City officials say the Southeast community has about one month of supply left. They’re asking residents to cut way back on use.
Dixie Booker hopes to eventually build a 2,000-square-foot greenhouse with more than 100 aeroponic towers to grow year-round produce for the community.
The local tribe in Wrangell received a $100,000 grant, in part, to curb outward migration. The tribe will create a five-year plan to bolster industry and community services that could keep people from moving out of town.
Since 2014, the state has recruited citizen scientists to monitor bats in Southeast Alaska, and discoveries are being made. For example, last summer, the state recorded the first documentation of swarming behavior outside of a cave or mine.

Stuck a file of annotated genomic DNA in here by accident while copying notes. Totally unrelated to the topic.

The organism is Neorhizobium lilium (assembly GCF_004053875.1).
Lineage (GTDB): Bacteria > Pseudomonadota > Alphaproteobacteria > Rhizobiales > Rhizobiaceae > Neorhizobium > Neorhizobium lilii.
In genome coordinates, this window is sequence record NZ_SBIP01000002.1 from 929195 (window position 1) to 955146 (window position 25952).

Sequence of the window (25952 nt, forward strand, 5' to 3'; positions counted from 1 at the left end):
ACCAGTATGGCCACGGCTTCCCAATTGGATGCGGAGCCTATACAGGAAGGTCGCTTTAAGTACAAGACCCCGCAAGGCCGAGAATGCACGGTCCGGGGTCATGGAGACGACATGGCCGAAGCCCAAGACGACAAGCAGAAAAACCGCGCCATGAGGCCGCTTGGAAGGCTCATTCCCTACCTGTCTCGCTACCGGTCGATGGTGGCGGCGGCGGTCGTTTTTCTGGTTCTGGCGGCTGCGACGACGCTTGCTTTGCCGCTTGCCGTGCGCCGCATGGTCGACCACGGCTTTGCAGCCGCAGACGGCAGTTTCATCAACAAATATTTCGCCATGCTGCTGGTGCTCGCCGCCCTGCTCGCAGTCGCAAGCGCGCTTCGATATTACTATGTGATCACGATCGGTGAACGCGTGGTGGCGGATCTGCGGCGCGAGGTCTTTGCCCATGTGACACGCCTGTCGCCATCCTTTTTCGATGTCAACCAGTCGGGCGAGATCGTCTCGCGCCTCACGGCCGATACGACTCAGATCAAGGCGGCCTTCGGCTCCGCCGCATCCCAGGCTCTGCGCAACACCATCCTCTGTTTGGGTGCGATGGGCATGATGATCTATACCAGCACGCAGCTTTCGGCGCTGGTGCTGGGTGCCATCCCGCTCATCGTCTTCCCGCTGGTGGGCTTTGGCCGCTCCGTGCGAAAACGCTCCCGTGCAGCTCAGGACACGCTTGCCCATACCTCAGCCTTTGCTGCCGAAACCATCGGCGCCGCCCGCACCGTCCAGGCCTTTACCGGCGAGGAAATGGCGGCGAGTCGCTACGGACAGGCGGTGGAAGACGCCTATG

Marge Byrd, 81, died on July 24. Services were held Saturday at St. Phillip’s Episcopal Church.
A sewer mainline broke early Monday morning near Zimovia Highway, spilling 20,000 gallons of raw sewage into Wrangell’s inner harbor.
Wrangell high school and middle school students will be offered a new language and cultural class this coming school year.
The Alaska Native Sisterhood Association – or ANSA – wrapped up a three-day Native art class for Wrangell children Aug. 3. About 20 kids gathered to learn the traditional artform known as formline, the art of the Tlingit, Haida and Tsimshian tribes of Southeast Alaska.
A geological-exploration company based in Wrangell will be taking surface samples on Zarembo Island for the next year. Zarembo Minerals has been exploring the northwest portion of the island for the past 10 years.
Both the industry and environmental groups on either side of the Tongass Land Management Plan amendment can agree on one thing: the Forest Service needs to complete a full inventory of young-growth Tongass timber.